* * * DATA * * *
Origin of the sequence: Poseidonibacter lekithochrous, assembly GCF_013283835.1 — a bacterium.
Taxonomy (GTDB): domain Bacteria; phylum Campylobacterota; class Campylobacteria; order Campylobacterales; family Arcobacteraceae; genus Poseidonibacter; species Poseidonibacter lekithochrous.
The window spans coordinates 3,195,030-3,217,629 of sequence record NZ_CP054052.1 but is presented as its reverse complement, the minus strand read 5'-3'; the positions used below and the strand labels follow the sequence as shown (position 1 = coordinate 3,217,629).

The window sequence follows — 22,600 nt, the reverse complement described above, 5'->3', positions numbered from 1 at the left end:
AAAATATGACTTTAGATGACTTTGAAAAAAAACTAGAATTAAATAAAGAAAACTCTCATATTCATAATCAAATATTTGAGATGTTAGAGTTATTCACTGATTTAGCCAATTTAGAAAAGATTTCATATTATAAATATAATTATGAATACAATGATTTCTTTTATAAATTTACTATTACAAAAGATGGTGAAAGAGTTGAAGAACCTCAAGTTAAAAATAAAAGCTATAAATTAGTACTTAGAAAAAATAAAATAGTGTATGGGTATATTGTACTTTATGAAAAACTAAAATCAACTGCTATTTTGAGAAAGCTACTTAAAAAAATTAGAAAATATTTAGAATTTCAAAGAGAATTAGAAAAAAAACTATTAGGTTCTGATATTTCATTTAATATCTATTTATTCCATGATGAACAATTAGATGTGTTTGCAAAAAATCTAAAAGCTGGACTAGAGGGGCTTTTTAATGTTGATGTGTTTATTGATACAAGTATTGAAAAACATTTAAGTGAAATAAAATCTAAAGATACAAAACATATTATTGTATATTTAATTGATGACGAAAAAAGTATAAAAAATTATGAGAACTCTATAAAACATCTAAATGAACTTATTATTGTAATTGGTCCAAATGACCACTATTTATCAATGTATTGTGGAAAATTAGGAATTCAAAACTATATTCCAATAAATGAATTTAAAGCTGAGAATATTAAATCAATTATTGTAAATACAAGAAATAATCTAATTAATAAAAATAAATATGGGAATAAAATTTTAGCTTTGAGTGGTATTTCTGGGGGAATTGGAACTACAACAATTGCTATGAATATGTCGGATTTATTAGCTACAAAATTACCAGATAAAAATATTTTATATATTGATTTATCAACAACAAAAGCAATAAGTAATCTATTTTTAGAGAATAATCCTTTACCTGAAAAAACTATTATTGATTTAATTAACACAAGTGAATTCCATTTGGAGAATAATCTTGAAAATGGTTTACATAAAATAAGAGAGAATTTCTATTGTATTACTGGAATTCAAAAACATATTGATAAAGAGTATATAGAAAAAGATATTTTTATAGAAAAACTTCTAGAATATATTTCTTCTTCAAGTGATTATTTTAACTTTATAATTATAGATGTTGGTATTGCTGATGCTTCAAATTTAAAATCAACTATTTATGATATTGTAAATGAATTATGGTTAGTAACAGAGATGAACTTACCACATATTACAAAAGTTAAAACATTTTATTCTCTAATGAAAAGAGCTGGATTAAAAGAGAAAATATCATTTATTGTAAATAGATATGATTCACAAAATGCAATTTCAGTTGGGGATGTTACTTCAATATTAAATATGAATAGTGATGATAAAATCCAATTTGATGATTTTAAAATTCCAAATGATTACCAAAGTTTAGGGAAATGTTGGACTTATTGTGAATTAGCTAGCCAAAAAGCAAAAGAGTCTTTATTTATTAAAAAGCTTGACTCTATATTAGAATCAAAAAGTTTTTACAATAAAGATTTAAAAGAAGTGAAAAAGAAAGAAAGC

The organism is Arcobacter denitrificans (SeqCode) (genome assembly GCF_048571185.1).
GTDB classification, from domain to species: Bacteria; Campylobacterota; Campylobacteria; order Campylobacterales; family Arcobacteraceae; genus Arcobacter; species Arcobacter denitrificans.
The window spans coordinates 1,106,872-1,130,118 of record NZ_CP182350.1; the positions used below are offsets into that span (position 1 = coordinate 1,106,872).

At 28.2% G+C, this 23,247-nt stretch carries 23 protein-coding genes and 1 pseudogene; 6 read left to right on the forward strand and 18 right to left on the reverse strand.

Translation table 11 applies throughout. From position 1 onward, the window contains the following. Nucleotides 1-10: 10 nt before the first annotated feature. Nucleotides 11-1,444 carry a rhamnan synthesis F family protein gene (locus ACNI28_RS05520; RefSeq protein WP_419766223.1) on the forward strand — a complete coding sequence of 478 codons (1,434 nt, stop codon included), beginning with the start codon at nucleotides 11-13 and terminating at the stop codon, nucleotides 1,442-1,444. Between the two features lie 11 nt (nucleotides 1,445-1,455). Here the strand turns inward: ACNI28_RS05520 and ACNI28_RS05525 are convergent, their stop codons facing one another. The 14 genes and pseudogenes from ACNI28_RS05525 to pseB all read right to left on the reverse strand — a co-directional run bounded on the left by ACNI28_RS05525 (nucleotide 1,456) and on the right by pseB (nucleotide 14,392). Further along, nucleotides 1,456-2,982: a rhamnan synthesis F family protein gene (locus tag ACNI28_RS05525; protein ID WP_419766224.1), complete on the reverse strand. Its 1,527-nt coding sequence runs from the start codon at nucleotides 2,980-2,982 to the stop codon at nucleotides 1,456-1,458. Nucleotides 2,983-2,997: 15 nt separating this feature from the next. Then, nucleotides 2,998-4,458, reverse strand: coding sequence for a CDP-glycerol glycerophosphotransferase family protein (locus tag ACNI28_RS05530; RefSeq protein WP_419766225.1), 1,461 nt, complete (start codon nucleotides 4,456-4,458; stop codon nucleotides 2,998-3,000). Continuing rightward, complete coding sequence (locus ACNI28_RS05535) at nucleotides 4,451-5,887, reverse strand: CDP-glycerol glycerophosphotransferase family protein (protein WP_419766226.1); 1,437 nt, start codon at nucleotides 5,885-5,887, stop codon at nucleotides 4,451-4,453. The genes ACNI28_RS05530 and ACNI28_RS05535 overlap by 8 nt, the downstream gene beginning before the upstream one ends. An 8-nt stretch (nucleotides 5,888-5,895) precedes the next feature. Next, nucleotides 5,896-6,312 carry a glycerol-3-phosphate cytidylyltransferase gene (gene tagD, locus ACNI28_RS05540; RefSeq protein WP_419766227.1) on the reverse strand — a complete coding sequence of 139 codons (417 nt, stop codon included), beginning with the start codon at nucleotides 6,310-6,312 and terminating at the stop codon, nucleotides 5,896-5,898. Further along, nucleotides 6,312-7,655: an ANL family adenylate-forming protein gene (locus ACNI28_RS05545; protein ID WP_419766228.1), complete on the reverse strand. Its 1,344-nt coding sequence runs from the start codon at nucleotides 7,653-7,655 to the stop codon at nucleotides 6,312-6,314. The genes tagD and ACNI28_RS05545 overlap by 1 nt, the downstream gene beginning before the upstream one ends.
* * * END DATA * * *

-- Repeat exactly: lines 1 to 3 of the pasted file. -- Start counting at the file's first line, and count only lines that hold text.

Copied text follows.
Origin of the sequence: Poseidonibacter lekithochrous, assembly GCF_013283835.1 — a bacterium.
Taxonomy (GTDB): domain Bacteria; phylum Campylobacterota; class Campylobacteria; order Campylobacterales; family Arcobacteraceae; genus Poseidonibacter; species Poseidonibacter lekithochrous.
The window spans coordinates 3,195,030-3,217,629 of sequence record NZ_CP054052.1 but is presented as its reverse complement, the minus strand read 5'-3'; the positions used below and the strand labels follow the sequence as shown (position 1 = coordinate 3,217,629).